By JAN LARSON McLAUGHLIN
BG Independent News
Motorists trying to navigate through Bowling Green this summer have encountered many roadblocks – literally.
The downtown is torn up and lanes are shut down as Columbia Gas crews replace natural gas lines. A section of Thurstin was closed earlier this summer for BGSU to work on a utility tunnel. Alternating portions of Manville Avenue have been closed for repaving by the city. And several railroad crossings have been blocked for CSX work this summer.
“It’s kind of a perfect storm with Columbia Gas downtown, CSX at the tracks,” along with the city and university projects, said Joe Fawcett, assistant municipal administrator for Bowling Green.
When the city notified residents last week that tree trimming on private property would close some spaces in a downtown city parking lot, a citizen responded on Facebook: “If they close any more streets and public spaces in this town, we all need to leave on vacation.”
Fawcett understands. “It’s not easy,” getting around some areas of the city this summer, he said.
“It isn’t a perfect situation,” Fawcett said. “But we don’t have a choice in the matter.”
The city has been issuing frequent notices about which streets and parking areas will be next on the closure list as the work continues.
“From the city’s perspective, we’re trying to get the information out so people know how to navigate the work zones,” Fawcett said.
All the work is necessary – and will result in a safer and better city for residents once it’s all complete, he said.
The gas line work is primarily on Main Street, from Clay Street to Ordway Avenue, but is also extending down some side streets, alleys and into parking lots.
The project is part of many upgrades being done to prevent problems with aging lines. The bare steel lines are being replaced with plastic pipes.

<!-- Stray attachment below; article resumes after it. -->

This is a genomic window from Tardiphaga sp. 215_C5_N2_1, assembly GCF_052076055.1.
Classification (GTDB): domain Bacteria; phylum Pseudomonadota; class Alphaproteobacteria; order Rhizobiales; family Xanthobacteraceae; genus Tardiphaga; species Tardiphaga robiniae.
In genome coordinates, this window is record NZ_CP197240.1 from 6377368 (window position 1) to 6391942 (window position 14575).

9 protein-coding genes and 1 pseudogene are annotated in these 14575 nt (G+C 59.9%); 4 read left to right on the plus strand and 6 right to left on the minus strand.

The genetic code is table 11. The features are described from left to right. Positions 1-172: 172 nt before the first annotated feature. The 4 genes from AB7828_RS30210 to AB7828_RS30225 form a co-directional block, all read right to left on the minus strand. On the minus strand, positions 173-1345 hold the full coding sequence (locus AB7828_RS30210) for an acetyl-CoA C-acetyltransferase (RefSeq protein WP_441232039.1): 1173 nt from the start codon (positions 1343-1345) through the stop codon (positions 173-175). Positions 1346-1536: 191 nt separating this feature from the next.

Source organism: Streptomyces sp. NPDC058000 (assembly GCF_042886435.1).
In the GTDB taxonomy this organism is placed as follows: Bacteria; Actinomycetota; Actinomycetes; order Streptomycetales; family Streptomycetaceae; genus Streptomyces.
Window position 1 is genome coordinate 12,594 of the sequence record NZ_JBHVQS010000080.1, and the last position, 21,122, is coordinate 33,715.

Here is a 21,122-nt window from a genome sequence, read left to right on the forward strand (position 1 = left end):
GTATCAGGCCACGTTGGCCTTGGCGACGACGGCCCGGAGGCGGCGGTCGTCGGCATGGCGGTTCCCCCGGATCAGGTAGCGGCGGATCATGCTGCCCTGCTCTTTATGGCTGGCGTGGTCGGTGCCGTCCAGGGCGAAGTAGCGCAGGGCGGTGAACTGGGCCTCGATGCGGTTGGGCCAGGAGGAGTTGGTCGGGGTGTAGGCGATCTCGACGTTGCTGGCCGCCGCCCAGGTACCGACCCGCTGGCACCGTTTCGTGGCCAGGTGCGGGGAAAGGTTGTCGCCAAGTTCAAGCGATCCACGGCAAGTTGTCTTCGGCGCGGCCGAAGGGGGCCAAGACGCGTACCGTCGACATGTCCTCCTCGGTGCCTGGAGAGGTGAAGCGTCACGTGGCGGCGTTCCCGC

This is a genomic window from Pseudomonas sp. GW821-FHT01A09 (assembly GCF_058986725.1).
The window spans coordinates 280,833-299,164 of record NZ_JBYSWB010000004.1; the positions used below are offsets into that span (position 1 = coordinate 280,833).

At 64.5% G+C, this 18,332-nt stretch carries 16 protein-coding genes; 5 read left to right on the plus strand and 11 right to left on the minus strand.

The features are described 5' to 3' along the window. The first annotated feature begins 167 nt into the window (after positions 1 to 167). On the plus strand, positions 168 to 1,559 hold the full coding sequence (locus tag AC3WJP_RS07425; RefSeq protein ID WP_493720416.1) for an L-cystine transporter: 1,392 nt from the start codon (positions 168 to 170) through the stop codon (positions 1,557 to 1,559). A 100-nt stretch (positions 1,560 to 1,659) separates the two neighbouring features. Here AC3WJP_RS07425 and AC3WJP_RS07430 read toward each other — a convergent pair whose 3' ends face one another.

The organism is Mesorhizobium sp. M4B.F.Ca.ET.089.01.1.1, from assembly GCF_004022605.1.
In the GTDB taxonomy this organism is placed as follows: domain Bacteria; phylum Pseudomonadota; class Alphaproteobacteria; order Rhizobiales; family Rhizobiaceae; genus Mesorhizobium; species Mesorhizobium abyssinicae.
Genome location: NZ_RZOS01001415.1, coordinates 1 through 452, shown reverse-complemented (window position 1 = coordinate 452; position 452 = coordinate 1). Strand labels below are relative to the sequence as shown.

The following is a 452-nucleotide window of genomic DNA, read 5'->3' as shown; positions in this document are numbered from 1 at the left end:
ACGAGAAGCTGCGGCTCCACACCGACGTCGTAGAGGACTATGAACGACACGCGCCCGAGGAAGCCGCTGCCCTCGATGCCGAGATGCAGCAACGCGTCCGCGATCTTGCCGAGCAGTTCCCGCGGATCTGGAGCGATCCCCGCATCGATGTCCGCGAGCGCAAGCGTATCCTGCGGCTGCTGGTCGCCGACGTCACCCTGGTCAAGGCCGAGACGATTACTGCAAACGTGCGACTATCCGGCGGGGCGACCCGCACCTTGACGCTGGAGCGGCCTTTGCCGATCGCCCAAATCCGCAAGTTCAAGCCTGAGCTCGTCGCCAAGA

Initially, the Columbia Gas work was scheduled for 2019. However, since Bowling Green is planning major streetscape work in the downtown next summer, the gas line work was bumped ahead a year.
“We wanted them to get in and out before we pave the streets next year,” Fawcett said.
Raquel Colon, external affairs specialist for Columbia Gas of Ohio, said the downtown project which started in June will not be completed until sometime in October.
“We have brought some additional crews in to keep the progress moving,” Colon said on Wednesday.
The project is slow moving because there are 110 customers affected and so many individual lines that have to be replaced.
Columbia Gas crews are trying to be sensitive to motorists’ needs, Colon said.
“We try not to block any roads in their entirety,” she said. However, the workers need clear work zones to complete the project.
“There will still be areas where it slows down a bit,” Colon said.
The city is just trying to make the projects as painless as possible.
“From our perspective, we want to get them in and out as quickly as possible, so the impact to the citizens and the traveling public is as little as possible,” Fawcett said.